Covid case who presented at Middlemore lives at Mongrel Mob gang pad

A woman who presented at Middlemore Hospital on Thursday last week and subsequently tested positive for Covid-19 lives at a Mongrel Mob gang pad.

Source: 1 NEWS

She showed up at the hospital's emergency department for an issue unrelated to the virus, but submitted to a routine test being taken.

The woman was asymptomatic and unvaccinated and left the hospital before her positive test result was returned. 

The morning before she went to hospital, police officers "had dealings" with her and another member of her family. Seven officers were stood down as a result.

According to the Herald, the woman lives at a Mongrel Mob Pasifika gang pad on Takanini's Mill Rd. The chapter is part of Waikato Mongrel Mob Kingdom. 

The woman told the Herald she did not discharge herself, despite what health authorities say. Once she was given medication, she said hospital staff had told her she could leave as they were short of beds. 

Chris Hipkins and Dr Ashley Bloomfield speak at a news conference. Source: Getty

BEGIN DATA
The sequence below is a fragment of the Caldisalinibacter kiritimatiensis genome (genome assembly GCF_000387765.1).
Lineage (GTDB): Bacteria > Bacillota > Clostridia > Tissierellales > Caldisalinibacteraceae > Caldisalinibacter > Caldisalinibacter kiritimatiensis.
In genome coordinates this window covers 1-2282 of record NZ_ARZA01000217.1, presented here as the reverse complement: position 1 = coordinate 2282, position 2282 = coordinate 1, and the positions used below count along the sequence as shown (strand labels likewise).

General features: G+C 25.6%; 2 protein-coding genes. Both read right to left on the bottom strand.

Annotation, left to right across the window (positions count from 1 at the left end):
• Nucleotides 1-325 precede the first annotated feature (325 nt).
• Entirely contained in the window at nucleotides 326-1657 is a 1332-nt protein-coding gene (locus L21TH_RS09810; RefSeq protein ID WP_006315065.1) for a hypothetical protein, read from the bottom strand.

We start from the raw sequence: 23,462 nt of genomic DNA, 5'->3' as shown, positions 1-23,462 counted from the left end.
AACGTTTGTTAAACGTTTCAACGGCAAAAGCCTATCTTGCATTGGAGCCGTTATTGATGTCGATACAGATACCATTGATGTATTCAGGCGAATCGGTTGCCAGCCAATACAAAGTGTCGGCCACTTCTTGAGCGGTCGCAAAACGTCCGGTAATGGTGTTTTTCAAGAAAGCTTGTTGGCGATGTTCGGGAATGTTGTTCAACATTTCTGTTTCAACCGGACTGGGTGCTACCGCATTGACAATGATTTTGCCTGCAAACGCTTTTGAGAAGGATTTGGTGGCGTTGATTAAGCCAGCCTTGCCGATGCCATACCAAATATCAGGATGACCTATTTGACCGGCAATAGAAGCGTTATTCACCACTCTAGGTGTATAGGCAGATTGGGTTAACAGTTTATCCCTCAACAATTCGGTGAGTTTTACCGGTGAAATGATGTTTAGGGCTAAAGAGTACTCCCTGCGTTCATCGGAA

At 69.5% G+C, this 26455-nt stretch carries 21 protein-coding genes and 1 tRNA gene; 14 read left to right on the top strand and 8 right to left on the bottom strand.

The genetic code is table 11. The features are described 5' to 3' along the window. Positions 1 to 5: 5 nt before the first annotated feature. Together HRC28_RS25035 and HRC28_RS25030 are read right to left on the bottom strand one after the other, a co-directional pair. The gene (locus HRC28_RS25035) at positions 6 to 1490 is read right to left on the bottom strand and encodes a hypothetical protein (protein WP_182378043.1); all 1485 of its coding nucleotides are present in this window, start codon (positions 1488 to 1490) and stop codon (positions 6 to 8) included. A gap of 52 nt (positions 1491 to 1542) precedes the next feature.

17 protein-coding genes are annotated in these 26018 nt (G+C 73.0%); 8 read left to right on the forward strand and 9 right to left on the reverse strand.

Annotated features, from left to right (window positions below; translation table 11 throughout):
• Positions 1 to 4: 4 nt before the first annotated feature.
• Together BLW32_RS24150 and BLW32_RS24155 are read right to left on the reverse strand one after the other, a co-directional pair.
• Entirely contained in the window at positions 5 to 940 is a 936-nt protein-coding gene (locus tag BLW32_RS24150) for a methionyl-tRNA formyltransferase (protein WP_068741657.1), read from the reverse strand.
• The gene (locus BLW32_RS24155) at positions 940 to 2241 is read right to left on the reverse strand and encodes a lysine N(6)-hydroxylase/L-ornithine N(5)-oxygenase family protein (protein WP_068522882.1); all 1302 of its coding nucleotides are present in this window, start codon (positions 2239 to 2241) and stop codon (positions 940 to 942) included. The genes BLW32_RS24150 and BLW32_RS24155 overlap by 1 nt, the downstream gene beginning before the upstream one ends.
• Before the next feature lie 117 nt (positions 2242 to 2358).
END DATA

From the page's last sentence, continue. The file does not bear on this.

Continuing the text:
Sources told the Herald a mobile testing station was set up outside the pad to test its occupants, with one testing positive as a result. 

When asked during Wednesday afternoon's press conference why this information was not disclosed to the public, Covid-19 Response Minister Chris Hipkins said information collected from cases is only shared "if there is a public health rationale to do so".

He said health authorities do not typically disclose the "background information" of positive cases or their contacts "unless there is a very good reason to do that".

"I don’t intend to start doing that now, but what I can do is provide reassurance to everybody that we’re seeing a great amount of cooperation and willingness to engage from the communities of all of those who we’re seeing testing positive in the community in the current outbreak."

Director-General of Health Dr Ashley Bloomfield jumped in to say people can discharge themselves from hospital. He said the residence the woman returned to "included her whānau".

This included her partner and a young child, he said.

"Both she and others who may have been contacts have been very well engaged and cooperative with the follow-up contact tracing.

"So that’s really what we’re after here is we need to find cases, and we just need to stop any further spread.

"And in this case there’s nothing I’m concerned about."

Bloomfield had revealed on Sunday the woman had been linked back to the Māngere church cluster through genomic sequencing.

However, the person-to-person link was not known for the woman at that stage.